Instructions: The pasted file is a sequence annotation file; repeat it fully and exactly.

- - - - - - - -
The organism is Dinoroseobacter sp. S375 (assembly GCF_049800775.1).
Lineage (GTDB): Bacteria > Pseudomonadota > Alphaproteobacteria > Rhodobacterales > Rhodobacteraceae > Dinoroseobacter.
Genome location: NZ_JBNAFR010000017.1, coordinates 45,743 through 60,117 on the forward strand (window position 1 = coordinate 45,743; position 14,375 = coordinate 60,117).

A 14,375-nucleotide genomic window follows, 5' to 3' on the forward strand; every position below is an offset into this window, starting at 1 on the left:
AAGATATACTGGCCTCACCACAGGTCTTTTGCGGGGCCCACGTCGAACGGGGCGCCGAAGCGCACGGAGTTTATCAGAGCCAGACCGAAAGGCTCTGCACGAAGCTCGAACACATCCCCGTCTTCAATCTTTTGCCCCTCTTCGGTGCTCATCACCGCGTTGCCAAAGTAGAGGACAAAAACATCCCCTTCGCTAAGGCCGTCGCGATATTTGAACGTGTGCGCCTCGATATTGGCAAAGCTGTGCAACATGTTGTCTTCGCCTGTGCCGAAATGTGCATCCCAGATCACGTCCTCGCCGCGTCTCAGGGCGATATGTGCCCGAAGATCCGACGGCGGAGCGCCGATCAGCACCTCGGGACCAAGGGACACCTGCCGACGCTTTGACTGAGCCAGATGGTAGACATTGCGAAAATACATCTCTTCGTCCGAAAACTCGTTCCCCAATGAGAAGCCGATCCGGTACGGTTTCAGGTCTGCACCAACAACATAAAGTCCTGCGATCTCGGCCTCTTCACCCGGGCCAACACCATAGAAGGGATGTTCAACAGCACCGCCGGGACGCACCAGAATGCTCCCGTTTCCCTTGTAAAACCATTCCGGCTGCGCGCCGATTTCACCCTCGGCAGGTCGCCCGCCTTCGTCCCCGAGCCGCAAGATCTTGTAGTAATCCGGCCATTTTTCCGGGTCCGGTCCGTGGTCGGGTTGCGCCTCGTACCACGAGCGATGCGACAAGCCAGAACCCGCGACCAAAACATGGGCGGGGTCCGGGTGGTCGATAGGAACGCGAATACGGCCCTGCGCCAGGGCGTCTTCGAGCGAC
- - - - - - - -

The organism is Dinoroseobacter sp. S375 (assembly GCF_049800775.1).
Lineage (GTDB): Bacteria > Pseudomonadota > Alphaproteobacteria > Rhodobacterales > Rhodobacteraceae > Dinoroseobacter.
Genome location: NZ_JBNAFR010000017.1, coordinates 45,743 through 60,117 on the forward strand (window position 1 = coordinate 45,743; position 14,375 = coordinate 60,117).

A 14,375-nucleotide genomic window follows, 5' to 3' on the forward strand; every position below is an offset into this window, starting at 1 on the left:
AAGATATACTGGCCTCACCACAGGTCTTTTGCGGGGCCCACGTCGAACGGGGCGCCGAAGCGCACGGAGTTTATCAGAGCCAGACCGAAAGGCTCTGCACGAAGCTCGAACACATCCCCGTCTTCAATCTTTTGCCCCTCTTCGGTGCTCATCACCGCGTTGCCAAAGTAGAGGACAAAAACATCCCCTTCGCTAAGGCCGTCGCGATATTTGAACGTGTGCGCCTCGATATTGGCAAAGCTGTGCAACATGTTGTCTTCGCCTGTGCCGAAATGTGCATCCCAGATCACGTCCTCGCCGCGTCTCAGGGCGATATGTGCCCGAAGATCCGACGGCGGAGCGCCGATCAGCACCTCGGGACCAAGGGACACCTGCCGACGCTTTGACTGAGCCAGATGGTAGACATTGCGAAAATACATCTCTTCGTCCGAAAACTCGTTCCCCAATGAGAAGCCGATCCGGTACGGTTTCAGGTCTGCACCAACAACATAAAGTCCTGCGATCTCGGCCTCTTCACCCGGGCCAACACCATAGAAGGGATGTTCAACAGCACCGCCGGGACGCACCAGAATGCTCCCGTTTCCCTTGTAAAACCATTCCGGCTGCGCGCCGATTTCACCCTCGGCAGGTCGCCCGCCTTCGTCCCCGAGCCGCAAGATCTTGTAGTAATCCGGCCATTTTTCCGGGTCCGGTCCGTGGTCGGGTTGCGCCTCGTACCACGAGCGATGCGACAAGCCAGAACCCGCGACCAAAACATGGGCGGGGTCCGGGTGGTCGATAGGAACGCGAATACGGCCCTGCGCCAGGGCGTCTTCGAGCGAC